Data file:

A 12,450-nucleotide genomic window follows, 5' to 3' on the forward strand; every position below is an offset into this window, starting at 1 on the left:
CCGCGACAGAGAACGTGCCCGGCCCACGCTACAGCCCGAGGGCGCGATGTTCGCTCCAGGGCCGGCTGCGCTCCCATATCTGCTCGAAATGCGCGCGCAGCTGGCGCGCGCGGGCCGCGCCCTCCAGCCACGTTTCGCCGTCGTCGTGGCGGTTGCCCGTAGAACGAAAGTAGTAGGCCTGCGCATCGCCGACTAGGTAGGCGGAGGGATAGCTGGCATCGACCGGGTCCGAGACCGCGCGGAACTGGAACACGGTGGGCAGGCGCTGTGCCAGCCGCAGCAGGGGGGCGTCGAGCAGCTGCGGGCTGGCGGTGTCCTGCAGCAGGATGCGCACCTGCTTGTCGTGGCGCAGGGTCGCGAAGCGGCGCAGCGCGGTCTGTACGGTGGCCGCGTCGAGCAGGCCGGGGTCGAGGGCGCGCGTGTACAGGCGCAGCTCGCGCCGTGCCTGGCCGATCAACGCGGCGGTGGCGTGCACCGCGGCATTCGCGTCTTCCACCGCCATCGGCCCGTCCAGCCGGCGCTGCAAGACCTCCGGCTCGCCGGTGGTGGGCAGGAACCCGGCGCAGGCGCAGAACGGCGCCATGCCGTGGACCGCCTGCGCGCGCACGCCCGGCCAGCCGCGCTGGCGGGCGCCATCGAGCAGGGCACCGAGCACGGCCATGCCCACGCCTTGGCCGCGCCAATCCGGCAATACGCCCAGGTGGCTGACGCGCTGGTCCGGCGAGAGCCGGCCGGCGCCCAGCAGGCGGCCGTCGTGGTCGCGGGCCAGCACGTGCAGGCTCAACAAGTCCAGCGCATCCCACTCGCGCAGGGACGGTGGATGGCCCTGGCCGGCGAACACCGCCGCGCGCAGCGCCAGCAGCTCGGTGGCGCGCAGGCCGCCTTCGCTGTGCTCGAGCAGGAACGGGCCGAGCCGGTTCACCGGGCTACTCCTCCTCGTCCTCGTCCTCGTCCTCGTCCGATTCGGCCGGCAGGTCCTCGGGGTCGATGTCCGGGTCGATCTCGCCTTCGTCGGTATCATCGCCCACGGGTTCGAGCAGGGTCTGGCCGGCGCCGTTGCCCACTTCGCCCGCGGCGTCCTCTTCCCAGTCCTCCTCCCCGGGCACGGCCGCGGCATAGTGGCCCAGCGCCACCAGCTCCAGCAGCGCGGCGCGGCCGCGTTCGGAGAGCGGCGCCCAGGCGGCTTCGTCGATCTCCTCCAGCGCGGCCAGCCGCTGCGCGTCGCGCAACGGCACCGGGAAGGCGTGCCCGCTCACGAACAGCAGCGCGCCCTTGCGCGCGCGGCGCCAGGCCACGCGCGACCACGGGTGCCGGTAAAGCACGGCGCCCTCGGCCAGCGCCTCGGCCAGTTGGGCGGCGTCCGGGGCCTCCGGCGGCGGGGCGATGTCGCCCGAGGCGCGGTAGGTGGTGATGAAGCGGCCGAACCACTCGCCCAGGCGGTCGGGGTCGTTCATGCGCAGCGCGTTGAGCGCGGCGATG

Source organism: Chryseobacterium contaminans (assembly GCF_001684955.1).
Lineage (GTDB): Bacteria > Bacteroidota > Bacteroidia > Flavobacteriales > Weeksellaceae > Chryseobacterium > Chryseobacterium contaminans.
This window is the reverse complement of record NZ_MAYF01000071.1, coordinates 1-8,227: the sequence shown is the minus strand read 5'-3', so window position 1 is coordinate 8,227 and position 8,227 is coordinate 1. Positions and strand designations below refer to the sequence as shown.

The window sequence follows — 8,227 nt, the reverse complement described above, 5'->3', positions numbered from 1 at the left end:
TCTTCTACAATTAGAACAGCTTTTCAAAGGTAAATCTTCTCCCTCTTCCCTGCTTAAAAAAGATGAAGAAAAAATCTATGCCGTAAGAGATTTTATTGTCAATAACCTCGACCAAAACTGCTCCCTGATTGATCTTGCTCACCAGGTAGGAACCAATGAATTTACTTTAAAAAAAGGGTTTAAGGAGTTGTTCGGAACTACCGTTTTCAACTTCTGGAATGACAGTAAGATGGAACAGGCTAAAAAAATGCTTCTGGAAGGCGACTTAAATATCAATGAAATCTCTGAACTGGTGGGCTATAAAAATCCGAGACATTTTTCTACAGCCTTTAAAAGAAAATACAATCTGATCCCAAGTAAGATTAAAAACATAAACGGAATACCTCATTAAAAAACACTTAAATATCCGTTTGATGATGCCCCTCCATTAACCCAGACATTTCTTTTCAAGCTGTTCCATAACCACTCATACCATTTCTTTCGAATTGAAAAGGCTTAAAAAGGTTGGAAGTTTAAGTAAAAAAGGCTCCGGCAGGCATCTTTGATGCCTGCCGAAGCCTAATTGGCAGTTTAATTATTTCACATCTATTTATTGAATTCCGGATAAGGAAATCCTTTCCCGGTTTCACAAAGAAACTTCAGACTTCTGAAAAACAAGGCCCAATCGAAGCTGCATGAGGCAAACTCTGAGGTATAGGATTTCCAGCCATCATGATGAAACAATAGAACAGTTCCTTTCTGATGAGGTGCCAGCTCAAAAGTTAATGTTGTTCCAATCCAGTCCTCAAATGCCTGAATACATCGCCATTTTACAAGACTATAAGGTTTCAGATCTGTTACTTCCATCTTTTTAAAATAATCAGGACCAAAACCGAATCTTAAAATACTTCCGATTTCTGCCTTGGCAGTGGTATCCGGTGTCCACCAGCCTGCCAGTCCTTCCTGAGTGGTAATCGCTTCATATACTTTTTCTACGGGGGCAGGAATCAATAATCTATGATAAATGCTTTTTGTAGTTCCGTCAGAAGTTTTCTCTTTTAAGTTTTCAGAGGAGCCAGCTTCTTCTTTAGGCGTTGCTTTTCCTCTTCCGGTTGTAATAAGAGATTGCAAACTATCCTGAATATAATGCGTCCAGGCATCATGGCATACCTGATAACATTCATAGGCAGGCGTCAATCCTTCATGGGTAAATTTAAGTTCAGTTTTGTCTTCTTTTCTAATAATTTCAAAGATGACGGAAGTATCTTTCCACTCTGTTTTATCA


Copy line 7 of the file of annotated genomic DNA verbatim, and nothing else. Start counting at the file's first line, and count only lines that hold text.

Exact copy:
TCTTCTACAATTAGAACAGCTTTTCAAAGGTAAATCTTCTCCCTCTTCCCTGCTTAAAAAAGATGAAGAAAAAATCTATGCCGTAAGAGATTTTATTGTCAATAACCTCGACCAAAACTGCTCCCTGATTGATCTTGCTCACCAGGTAGGAACCAATGAATTTACTTTAAAAAAAGGGTTTAAGGAGTTGTTCGGAACTACCGTTTTCAACTTCTGGAATGACAGTAAGATGGAACAGGCTAAAAAAATGCTTCTGGAAGGCGACTTAAATATCAATGAAATCTCTGAACTGGTGGGCTATAAAAATCCGAGACATTTTTCTACAGCCTTTAAAAGAAAATACAATCTGATCCCAAGTAAGATTAAAAACATAAACGGAATACCTCATTAAAAAACACTTAAATATCCGTTTGATGATGCCCCTCCATTAACCCAGACATTTCTTTTCAAGCTGTTCCATAACCACTCATACCATTTCTTTCGAATTGAAAAGGCTTAAAAAGGTTGGAAGTTTAAGTAAAAAAGGCTCCGGCAGGCATCTTTGATGCCTGCCGAAGCCTAATTGGCAGTTTAATTATTTCACATCTATTTATTGAATTCCGGATAAGGAAATCCTTTCCCGGTTTCACAAAGAAACTTCAGACTTCTGAAAAACAAGGCCCAATCGAAGCTGCATGAGGCAAACTCTGAGGTATAGGATTTCCAGCCATCATGATGAAACAATAGAACAGTTCCTTTCTGATGAGGTGCCAGCTCAAAAGTTAATGTTGTTCCAATCCAGTCCTCAAATGCCTGAATACATCGCCATTTTACAAGACTATAAGGTTTCAGATCTGTTACTTCCATCTTTTTAAAATAATCAGGACCAAAACCGAATCTTAAAATACTTCCGATTTCTGCCTTGGCAGTGGTATCCGGTGTCCACCAGCCTGCCAGTCCTTCCTGAGTGGTAATCGCTTCATATACTTTTTCTACGGGGGCAGGAATCAATAATCTATGATAAATGCTTTTTGTAGTTCCGTCAGAAGTTTTCTCTTTTAAGTTTTCAGAGGAGCCAGCTTCTTCTTTAGGCGTTGCTTTTCCTCTTCCGGTTGTAATAAGAGATTGCAAACTATCCTGAATATAATGCGTCCAGGCATCATGGCATACCTGATAACATTCATAGGCAGGCGTCAATCCTTCATGGGTAAATTTAAGTTCAGTTTTGTCTTCTTTTCTAATAATTTCAAAGATGACGGAAGTATCTTTCCACTCTGTTTTATCA